Digital humanities

Maintained by: David J. Birnbaum ( [Creative Commons BY-NC-SA 3.0 Unported License] Last modified: 2021-12-27T22:03:53+0000

Patterns, anti-patterns, and other Relax NG details


This document includes brief examples of issues that frequently arise in Relax NG homework. Examples of bad code have a pink background.

Comments in Relax NG and elsewhere

Well-formedness and validation

Associating a Relax NG schema with an XML document

White space in Relax NG

Relax NG patterns and anti-patterns

Patterns are examples of good practice. Anti-patterns are examples of bad practice that are nonetheless common because they don’t look like bad practice on first acquaintance. Of course there’s a Wikipedia page for the term:!

Pattern: the repeatable or group in mixed content

This structure allows any of the specified elements to appear zero or more times in any combination and in any order, with plain text optionally before, between, or after the element.

The following alternatives are correct Relax NG. We prefer the one above because the use of the mixed keyword makes it easy to see that mixed content is involved, but we should also accept:

Anti-pattern: nested repetition indicators

The bad example below works, but the question marks serve no purpose, since the corrected version after it has the same meaning and is easier to read and to debug.

Anti-pattern: repetition indicators on attributes

Attributes are not repeatable on their element (this is a well-formedness constraint), which means that they should never have * or + repetition indicators in a schema. Relax NG will—sloppily—let you write those repetition indicators, but that won’t make the attributes repeatable, since you cannot override a well-formedness constraint. Because the attributes are not repeatable, misrepresenting the structure as if they were is bad practice.

The bad example below might represent an attempt to allow for simultaneous speech by multiple speakers:

speech = element speech { speaker+, content }
speaker = attribute speaker { text }

The following XML, though, is not well formed:

<speech speaker="hamlet" speaker="ophelia">Hi, Polonius!</speech>

Fix this by removing the plus sign and listing the speakers in the attribute value, along the lines of:

<speech speaker="hamlet ophelia">Hi, Polonius!</speech>

Anti-pattern: repetition indicators on text

The reserved word text means zero or more textual characters. This has two perhaps surprising consequences:

The keyword text, then, should never be followed by a repetition indicator.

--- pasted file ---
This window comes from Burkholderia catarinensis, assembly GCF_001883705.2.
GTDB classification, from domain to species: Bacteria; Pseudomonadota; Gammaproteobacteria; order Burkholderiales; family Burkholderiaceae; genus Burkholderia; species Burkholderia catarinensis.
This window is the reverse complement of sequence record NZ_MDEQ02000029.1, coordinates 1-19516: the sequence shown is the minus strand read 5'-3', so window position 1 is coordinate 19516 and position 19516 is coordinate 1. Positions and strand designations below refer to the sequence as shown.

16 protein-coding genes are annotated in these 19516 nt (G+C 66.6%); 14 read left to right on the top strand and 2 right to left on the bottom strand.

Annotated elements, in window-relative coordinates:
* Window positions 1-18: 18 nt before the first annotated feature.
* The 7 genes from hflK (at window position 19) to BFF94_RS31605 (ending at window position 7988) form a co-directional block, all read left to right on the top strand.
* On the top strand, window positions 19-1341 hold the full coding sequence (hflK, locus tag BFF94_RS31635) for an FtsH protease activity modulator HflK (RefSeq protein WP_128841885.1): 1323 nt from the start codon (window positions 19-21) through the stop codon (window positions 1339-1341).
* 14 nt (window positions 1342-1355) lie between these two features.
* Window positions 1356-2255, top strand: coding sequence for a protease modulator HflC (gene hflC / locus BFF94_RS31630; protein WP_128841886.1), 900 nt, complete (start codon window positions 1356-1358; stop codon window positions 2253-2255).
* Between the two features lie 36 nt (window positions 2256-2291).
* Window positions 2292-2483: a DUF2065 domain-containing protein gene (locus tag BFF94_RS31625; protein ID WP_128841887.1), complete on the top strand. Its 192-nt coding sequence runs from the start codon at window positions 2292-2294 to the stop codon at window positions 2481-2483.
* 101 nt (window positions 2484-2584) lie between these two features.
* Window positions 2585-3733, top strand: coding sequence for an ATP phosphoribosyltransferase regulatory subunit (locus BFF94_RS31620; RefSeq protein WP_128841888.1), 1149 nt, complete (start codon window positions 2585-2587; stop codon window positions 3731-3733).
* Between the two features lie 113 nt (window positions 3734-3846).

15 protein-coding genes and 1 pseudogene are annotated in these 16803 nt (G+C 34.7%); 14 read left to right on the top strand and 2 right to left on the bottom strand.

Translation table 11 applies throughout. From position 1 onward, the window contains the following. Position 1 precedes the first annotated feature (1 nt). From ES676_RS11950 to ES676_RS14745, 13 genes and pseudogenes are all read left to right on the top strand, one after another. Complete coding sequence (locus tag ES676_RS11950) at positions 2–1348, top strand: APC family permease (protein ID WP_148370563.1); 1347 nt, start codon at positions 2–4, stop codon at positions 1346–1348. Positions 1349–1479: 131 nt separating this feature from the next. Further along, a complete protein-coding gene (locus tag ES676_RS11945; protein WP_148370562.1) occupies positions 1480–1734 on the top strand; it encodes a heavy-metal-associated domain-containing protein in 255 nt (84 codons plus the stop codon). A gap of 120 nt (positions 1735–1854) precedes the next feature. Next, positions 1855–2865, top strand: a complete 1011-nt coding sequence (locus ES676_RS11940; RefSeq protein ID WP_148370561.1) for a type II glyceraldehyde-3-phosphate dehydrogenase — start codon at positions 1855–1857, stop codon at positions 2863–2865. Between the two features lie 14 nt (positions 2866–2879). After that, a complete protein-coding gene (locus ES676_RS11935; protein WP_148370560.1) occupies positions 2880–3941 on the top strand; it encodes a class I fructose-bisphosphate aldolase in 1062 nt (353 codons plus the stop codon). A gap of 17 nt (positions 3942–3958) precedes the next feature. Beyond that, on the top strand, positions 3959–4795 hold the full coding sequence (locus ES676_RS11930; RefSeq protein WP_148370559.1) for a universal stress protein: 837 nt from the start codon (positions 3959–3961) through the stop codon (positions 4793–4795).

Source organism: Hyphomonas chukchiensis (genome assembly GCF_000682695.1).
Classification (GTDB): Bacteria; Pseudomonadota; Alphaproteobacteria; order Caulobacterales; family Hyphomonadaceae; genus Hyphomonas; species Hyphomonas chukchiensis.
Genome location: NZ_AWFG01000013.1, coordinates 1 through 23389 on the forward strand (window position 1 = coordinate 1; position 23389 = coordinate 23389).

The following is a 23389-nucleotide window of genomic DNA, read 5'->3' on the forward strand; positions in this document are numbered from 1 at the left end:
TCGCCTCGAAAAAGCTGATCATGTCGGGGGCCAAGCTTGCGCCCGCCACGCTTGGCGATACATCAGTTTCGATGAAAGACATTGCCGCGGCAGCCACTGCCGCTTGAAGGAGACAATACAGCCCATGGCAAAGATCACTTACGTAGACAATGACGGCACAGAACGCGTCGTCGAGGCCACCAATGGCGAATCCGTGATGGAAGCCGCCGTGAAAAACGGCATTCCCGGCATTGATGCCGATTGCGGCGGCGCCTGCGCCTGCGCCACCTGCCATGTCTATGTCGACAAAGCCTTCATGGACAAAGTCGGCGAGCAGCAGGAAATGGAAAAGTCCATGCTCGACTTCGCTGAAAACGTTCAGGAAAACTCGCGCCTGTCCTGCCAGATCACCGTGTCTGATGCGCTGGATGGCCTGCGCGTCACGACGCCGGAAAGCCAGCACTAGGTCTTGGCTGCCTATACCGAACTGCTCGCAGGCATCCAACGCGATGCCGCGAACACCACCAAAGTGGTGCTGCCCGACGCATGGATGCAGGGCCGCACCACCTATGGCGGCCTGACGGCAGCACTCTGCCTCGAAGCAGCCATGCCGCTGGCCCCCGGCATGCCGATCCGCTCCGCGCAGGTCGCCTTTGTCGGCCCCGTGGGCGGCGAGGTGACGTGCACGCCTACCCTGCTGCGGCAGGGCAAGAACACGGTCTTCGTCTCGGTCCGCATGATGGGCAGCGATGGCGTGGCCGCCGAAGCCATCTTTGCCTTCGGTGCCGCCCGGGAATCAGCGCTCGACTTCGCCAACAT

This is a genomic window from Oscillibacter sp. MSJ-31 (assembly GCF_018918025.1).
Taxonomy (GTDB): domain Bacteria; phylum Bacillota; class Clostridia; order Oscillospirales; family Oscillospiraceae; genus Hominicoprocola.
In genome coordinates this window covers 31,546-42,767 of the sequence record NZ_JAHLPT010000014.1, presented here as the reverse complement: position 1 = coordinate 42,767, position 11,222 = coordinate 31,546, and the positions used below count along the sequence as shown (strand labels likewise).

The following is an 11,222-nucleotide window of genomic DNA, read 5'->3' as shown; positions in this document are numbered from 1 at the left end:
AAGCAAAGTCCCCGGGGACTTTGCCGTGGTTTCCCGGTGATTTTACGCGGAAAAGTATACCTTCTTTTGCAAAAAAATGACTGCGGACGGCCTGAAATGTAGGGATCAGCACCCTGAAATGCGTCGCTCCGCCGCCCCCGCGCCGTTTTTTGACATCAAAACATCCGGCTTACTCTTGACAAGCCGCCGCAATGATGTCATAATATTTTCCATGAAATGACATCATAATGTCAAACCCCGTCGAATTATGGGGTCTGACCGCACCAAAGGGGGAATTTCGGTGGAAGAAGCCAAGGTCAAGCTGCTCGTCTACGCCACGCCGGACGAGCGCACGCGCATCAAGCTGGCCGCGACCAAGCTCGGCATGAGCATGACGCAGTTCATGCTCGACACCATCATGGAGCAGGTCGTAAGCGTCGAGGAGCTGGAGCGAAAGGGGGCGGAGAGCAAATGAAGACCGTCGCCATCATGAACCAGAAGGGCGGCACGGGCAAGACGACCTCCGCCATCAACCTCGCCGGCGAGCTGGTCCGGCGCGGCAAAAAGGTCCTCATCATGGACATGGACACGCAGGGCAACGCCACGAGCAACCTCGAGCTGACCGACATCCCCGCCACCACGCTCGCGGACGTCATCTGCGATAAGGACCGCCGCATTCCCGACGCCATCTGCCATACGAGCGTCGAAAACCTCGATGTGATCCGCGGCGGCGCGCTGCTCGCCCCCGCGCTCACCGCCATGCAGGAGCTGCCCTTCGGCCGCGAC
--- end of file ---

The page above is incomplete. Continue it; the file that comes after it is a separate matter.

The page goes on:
Pattern: named values

If multiple elements have the same content, you can define a pattern as equal to that content and then use the pattern when you define the elements that contain it.

The bad block below is not invalid Relax NG, but it is bad because it is unnecessarily repetitive, and writing the same code more than once (in this case the same content model three times) creates an opportunity for inconsistency. The version below that is an improvement because it starts by defining the keyword stuff as representing a pattern that can then be used in content models. Note that the first line does not define an element or an attributes (those keywords are missing), so what it means is that you can use the label you’ve just defined, stuff, in a content model wherever you might otherwise have written its expansion. The next three lines then use that label in the content models. These two code blocks have the same meaning, but the second one is better because it avoids the repetition.

Pattern: where to declare attributes in Relax NG

Anti-pattern: not ensuring that @xml:id values are unique

The XML below has an error: the value time is assigned to the @xml:id attribute for two different elements. If in your schema you define @xml:id as being of type xsd:ID (and you should), all @xml:id values in the entire document must be unique.

    <type xml:id="money"/>
    <type xml:id="time"/>
    <type xml:id="weight"/>
    <type xml:id="percent"/>
    <type xml:id="sport"/>
    <type xml:id="animal"/>
    <type xml:id="misc"/>
    <unit xml:id="dollar" n="1"/>
    <unit xml:id="mDollar" n="1000000"/>
    <unit xml:id="time" hr="1"/>
    <unit xml:id="dTime" hr="24"/>
    <unit xml:id="yTime" yr="1"/>

Pattern: reusing element and attribute names